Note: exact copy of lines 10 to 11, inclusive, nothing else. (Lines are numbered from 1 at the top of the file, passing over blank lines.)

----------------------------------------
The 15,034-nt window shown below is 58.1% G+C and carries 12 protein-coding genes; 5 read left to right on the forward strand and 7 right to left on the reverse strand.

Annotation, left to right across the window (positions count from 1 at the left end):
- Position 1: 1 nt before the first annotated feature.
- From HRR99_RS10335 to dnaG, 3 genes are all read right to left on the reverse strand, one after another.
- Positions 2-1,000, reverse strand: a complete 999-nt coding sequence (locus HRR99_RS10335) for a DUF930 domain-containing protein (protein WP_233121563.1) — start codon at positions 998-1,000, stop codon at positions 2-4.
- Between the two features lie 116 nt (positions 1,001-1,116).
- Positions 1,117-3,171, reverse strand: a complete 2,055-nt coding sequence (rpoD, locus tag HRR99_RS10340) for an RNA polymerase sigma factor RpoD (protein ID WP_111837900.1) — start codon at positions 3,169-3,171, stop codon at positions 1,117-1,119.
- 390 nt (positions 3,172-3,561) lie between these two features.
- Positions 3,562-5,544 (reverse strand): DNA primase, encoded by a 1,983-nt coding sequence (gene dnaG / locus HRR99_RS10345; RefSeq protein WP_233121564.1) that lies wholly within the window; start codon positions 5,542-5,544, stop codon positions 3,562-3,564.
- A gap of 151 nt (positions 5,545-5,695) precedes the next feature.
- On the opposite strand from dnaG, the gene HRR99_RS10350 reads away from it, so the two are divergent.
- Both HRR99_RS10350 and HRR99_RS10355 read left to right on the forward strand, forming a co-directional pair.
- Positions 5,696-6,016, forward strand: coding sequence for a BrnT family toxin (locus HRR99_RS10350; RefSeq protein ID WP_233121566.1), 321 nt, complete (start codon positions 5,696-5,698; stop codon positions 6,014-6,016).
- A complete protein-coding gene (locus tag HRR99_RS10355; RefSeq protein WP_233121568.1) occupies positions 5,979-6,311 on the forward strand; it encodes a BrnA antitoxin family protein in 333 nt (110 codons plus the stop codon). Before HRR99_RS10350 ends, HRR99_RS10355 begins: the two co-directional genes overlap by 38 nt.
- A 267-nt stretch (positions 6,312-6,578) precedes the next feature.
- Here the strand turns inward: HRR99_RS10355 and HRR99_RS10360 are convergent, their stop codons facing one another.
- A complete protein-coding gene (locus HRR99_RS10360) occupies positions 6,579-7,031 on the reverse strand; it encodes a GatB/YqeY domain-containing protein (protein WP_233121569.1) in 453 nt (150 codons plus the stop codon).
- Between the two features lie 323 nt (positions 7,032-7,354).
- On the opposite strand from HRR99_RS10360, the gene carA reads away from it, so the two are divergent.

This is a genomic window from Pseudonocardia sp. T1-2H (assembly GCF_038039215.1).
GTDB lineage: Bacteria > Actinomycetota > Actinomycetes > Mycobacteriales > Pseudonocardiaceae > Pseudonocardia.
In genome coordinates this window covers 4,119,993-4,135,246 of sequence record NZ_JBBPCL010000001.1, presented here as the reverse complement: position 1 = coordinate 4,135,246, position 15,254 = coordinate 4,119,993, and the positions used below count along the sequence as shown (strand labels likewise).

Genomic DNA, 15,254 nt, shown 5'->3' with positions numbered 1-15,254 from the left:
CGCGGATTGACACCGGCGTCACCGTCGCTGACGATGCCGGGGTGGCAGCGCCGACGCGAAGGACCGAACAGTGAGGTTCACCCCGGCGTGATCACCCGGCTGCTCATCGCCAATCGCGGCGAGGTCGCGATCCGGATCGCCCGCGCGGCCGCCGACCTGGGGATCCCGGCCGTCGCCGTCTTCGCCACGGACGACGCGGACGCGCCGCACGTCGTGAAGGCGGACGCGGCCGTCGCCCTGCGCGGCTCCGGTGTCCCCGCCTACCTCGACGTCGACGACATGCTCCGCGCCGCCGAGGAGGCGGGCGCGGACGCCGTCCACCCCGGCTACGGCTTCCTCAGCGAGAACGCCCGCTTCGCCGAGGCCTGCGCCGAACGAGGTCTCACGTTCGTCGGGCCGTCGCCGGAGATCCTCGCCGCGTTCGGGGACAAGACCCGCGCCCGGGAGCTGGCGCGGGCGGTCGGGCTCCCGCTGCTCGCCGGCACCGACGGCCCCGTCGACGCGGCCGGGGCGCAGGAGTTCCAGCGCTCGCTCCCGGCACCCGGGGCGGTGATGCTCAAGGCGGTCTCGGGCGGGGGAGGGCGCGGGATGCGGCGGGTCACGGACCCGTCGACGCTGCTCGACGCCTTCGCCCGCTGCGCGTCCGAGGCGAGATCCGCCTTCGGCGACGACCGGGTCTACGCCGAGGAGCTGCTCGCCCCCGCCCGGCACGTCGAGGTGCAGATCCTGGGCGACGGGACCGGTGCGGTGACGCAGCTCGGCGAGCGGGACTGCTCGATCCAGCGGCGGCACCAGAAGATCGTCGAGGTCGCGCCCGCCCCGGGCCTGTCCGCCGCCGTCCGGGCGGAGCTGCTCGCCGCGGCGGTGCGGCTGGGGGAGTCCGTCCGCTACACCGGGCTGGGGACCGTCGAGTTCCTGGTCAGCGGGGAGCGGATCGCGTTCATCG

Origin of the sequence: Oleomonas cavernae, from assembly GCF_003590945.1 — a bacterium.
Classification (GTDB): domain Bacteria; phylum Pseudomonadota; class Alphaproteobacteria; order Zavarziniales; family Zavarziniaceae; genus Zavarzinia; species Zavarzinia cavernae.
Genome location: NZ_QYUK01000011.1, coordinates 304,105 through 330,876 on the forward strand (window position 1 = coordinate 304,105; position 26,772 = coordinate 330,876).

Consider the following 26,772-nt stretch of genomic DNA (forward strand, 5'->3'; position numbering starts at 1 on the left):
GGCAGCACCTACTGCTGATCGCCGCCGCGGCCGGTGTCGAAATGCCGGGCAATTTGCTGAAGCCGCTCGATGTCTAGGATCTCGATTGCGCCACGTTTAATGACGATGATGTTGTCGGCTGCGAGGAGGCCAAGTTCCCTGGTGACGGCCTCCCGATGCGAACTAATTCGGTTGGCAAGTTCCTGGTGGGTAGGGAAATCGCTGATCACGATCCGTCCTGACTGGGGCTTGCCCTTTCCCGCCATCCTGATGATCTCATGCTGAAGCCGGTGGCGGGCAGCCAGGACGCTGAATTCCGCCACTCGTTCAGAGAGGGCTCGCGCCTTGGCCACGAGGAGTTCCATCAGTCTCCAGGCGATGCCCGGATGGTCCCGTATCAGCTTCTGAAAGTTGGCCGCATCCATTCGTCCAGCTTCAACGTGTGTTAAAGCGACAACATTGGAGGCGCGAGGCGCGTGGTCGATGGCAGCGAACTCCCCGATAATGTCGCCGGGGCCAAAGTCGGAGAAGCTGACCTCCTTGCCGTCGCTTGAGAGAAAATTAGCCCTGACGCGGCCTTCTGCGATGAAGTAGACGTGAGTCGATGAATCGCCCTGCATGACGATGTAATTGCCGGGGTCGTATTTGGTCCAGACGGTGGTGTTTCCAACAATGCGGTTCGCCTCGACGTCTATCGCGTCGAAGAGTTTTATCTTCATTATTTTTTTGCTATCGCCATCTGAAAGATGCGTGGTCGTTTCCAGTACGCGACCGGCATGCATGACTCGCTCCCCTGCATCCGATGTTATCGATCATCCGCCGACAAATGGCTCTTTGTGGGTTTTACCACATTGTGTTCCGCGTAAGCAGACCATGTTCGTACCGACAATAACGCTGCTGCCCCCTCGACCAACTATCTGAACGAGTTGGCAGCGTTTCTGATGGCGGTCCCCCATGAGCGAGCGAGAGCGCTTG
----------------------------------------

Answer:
- A gap of 151 nt (positions 5,545-5,695) precedes the next feature.
- On the opposite strand from dnaG, the gene HRR99_RS10350 reads away from it, so the two are divergent.